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Recently, in an advice column in our local Chicago paper, a woman asked about her blurred visions. The columnist advised her to see a doctor! Yes, because as we age, everyone will go through what is called post vitreous detachment or PVD. Usually it happens with no symptoms. But I hope this piece emphasizes that if you have never worn glasses, or have just had a cursory exam during an annual physical…as you age, that might not be enough. Changes in vision should never be ignored. 

I have worn glasses since I was two! Born with strabismus, the muscles of my eyes weren’t coordinated and images sent to my brain were out of sync. My left eye wandered. Surgery at the age of five fixed my left eye, but by then the right had become weakened or “lazy.” I traded the strabismus for amblyopia in my right eye. Definition: decreased vision due to abnormal visual development (lazy eye). I grew up aware of having only one good eye. If something was thrown at me, I learned to cover my eyes with my hands.


But then later in my life there was the checkup. I always wore glasses, needed a new pair. The nurse began the eye exam with the usual chart reading—one eye at a time, reading from top to bottom, letters in different fonts. I was having difficulty with my left eye, my good eye. This had never happened. The nurse put drops in my eyes, used a light to study my left eye. Moments later the doctor came in. Same procedure. By now I was anxious.

“I’m going to refer you to a retinal specialist. It looks like a problem with the thin covering on the very center of your retina. The macula. It determines your central vision.” He wrote down a doctor’s name, briefly rested his hand on my shoulder, and left the room.

In the car I cried—I needed my vision to read, write. I was a proofreader. How could I do that with a weak right eye? Magnification might help. If there was something seriously wrong with my good eye, my life would radically change. As tears clouded my vision it struck me, if this had to happen, why didn’t it happen to my bad eye?


I saw a retinal specialist. I liked this doctor, felt a sense of calm. More eye drops. More waiting, convincing myself that the chances of this being nothing were almost 100%. Then during the eye exam, the doctor stepped back. “You have a fold in the macula of your left eye. It’s not a hole yet, but a fold. It’s tiny, but it’s affecting your ability to see the letters on the eye chart.” I focused on his words, realizing yes, with my glasses I could still read print, find tiny periods and commas while proofreading work. But the eye chart was a challenge and so were street signs and license plates, until I was almost on top of them.

“I’m not sure why this has happened,” he said. “The vitreous or jelly in the eyeball is pushing on the macula and creating the fold. We want it to stop. And it might release. But if it gets worse, we have to do surgery, and it’s not a pleasant recovery. For now I can only tell you that you should be able to still do your work and I’ll see you in six weeks.”

“It could release.” Those words echoed in my head all afternoon as I tried to work. But I was struggling. Why my good eye?  And if I needed the surgery, how would my vision be afterwards? Would I be able to read WAR and PEACE, my plan for retirement? Then the words echoed again. “It could release.” Yes, the vitreous would release and I would be able to use my left eye. It became my prayer. But when six weeks had passed, the doctor saw no change. “It’s the same. See you in two months.”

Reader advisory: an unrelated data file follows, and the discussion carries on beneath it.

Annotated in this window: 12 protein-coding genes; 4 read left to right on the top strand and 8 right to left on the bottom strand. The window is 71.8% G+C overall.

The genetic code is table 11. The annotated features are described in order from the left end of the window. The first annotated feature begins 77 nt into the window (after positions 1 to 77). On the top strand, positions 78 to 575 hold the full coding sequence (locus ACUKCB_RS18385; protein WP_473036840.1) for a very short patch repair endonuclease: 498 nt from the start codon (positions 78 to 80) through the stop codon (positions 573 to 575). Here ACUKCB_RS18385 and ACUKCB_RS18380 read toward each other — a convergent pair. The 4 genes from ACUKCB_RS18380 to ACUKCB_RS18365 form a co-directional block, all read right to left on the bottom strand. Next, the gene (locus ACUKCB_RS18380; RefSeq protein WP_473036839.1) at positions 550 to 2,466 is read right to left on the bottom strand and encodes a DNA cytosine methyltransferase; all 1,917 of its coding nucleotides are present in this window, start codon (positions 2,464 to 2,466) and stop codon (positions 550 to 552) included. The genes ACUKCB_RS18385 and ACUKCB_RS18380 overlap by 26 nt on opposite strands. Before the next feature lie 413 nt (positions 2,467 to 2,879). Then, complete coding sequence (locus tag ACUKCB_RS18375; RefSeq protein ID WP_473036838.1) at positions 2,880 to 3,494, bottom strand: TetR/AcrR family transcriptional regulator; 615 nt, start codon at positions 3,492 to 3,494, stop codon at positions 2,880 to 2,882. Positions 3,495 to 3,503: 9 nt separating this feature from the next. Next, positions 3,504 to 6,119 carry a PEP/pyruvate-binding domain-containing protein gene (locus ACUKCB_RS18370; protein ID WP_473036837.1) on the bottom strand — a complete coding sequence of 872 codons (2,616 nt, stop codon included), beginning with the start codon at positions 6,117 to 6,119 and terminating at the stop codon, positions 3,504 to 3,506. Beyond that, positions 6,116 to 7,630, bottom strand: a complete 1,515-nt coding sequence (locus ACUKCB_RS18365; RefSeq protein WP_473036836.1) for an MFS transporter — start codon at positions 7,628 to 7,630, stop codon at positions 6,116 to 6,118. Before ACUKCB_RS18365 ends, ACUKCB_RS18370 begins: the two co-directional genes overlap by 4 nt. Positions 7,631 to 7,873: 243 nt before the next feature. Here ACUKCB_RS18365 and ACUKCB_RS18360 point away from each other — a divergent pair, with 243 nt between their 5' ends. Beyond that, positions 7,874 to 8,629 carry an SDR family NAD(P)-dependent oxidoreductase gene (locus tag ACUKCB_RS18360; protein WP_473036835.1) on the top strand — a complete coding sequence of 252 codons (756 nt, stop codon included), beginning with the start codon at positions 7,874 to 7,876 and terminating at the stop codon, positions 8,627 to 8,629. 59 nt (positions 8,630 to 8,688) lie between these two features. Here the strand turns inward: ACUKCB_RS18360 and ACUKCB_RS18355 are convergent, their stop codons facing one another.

Good news?  I just wanted to be able to read. I had been praying, but that night I forgot. The next morning, driving again, squinting at street signs, I said aloud:  I will work through this challenge, through the possibility of having a permanent handicap. I had no choice.


Weeks later, I was out raking leaves. In the greying twilight, I looked down and an inky black thread crossed my vision. I closed my right eye—yes, the vision in my good eye was being hindered by this new black, thick floater. I hurried inside, saying nothing to my family. Recently I’d had silver flashes in my peripheral vision, made phone calls to the doctor, researched retinal tears. I was getting used to sorting through symptoms, trying to understand what was happening to my vision. I waited an hour, hoping my visions would right itself; hoping there would be no visit to the emergency room. And in that time period, the black threads disappeared. My vision was okay. 

“Now we know what happened,” the retinal specialist said a week later. “You have gone through what we call a posterior vitreous detachment or PVD. * The vitreous jelly slowly detaches from the retina with no harm done. And it usually happens very slowly as you age, so slowly you don’t even know its happening. Yours went through like a runaway train and left a tiny fold. And maybe even that will go away, but aside from the street-sign-reading problem, your vision is good and you won’t need surgery.”

From that experience there was a change in my eye, but also in me. I would no longer take my good health for granted. I guess you could say I was seeing clearly.

  • Definition: During PVD, floaters are often accompanied by flashes, which are most noticeable in dark surroundings. Most patients experience floaters and flashes during the first few weeks of a PVD, but in some cases the symptoms are hardly noticeable. If PVD is complicated by vitreous hemorrhageretinal detachmentepiretinal membrane, or macular hole, the flashes and floaters may be accompanied by decreased or distorted vision. Floaters are most bothersome when near the center of vision and less annoying when they settle to the side of the vision. They may appear like cobwebs, dust, or a swarm of insects—or in the shape of a circle or oval, called a Weiss ring.

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